She had a contentness about her, that words cannot explain. 
"What has the program done for you?"

G: "Because of my medicine, I cannot breast the babies. The sponsors love me and my babies, and give them formula, bottles, and help me to live. I am happy, and am not hungry. I have a good life now, and I have no fear for my babies. They are not hungry either."

"What are your goals for the future?"

G: "I hope to learn to read and write, then learn to sew. I want to do more. I know I can do more. I wont let my sponsors down. I will do good, and study hard! When I learn to write, I may write a book someday."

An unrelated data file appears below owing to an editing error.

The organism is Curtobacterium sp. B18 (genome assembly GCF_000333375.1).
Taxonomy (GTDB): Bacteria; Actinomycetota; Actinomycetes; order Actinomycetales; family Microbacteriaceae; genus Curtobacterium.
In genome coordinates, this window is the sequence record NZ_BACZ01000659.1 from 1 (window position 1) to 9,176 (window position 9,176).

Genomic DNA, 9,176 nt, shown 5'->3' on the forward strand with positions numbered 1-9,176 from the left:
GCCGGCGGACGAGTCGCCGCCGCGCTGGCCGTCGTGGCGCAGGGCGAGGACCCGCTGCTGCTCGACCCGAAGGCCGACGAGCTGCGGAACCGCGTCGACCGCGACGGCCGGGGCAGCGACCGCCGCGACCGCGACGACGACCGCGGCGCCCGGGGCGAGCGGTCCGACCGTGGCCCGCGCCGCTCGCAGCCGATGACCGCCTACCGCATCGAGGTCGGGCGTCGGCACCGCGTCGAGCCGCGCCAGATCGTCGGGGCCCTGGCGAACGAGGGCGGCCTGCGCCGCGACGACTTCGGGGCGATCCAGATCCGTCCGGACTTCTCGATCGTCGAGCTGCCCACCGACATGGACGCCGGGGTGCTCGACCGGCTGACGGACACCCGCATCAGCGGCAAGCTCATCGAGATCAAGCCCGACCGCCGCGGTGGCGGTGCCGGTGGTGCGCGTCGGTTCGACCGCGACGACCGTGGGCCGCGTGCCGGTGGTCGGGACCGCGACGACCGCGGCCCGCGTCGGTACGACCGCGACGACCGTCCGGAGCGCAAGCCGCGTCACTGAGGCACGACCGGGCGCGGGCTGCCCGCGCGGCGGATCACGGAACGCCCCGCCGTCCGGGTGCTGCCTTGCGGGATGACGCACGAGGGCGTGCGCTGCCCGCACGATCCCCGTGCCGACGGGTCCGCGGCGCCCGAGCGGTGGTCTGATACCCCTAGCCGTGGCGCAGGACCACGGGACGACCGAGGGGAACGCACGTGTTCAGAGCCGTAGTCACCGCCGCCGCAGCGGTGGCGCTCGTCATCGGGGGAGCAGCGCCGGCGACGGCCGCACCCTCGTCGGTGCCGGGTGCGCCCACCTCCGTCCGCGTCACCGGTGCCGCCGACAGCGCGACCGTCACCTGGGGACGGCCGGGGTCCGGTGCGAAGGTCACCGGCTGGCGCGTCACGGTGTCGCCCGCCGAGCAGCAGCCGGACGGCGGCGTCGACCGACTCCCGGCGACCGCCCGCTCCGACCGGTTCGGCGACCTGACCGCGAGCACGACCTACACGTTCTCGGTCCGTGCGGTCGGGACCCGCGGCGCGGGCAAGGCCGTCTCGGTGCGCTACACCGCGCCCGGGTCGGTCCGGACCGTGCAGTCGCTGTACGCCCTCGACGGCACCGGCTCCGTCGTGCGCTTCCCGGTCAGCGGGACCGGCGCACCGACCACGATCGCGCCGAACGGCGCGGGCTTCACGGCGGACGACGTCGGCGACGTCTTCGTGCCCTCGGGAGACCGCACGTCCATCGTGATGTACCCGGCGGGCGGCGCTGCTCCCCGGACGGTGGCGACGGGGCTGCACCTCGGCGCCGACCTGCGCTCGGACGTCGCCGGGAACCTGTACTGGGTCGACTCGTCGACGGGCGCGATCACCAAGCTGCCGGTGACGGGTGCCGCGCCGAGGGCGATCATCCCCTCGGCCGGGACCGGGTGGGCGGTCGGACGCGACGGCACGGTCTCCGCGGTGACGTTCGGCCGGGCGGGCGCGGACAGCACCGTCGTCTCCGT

"I think your story could encourage so many people, you should do that! I want to get the first copy!"

G, will be part of the literacy program that will take place at the office on Fridays, when we secure the funding! Also as you see from G's story, we have many unexpected expenses that come up. Especially as a mom and infants first come into the program, we struggle with hospitalizations, getting their insurance secured, etc. And even when they have their insurance, it doesn't cover things like medications (even in hospital.) and they are often handed scripts of what to go find for their babies. Often that script is about a weeks or months wages. To use it cane seem like a few drops in the bucket, some coffee for us and a friend.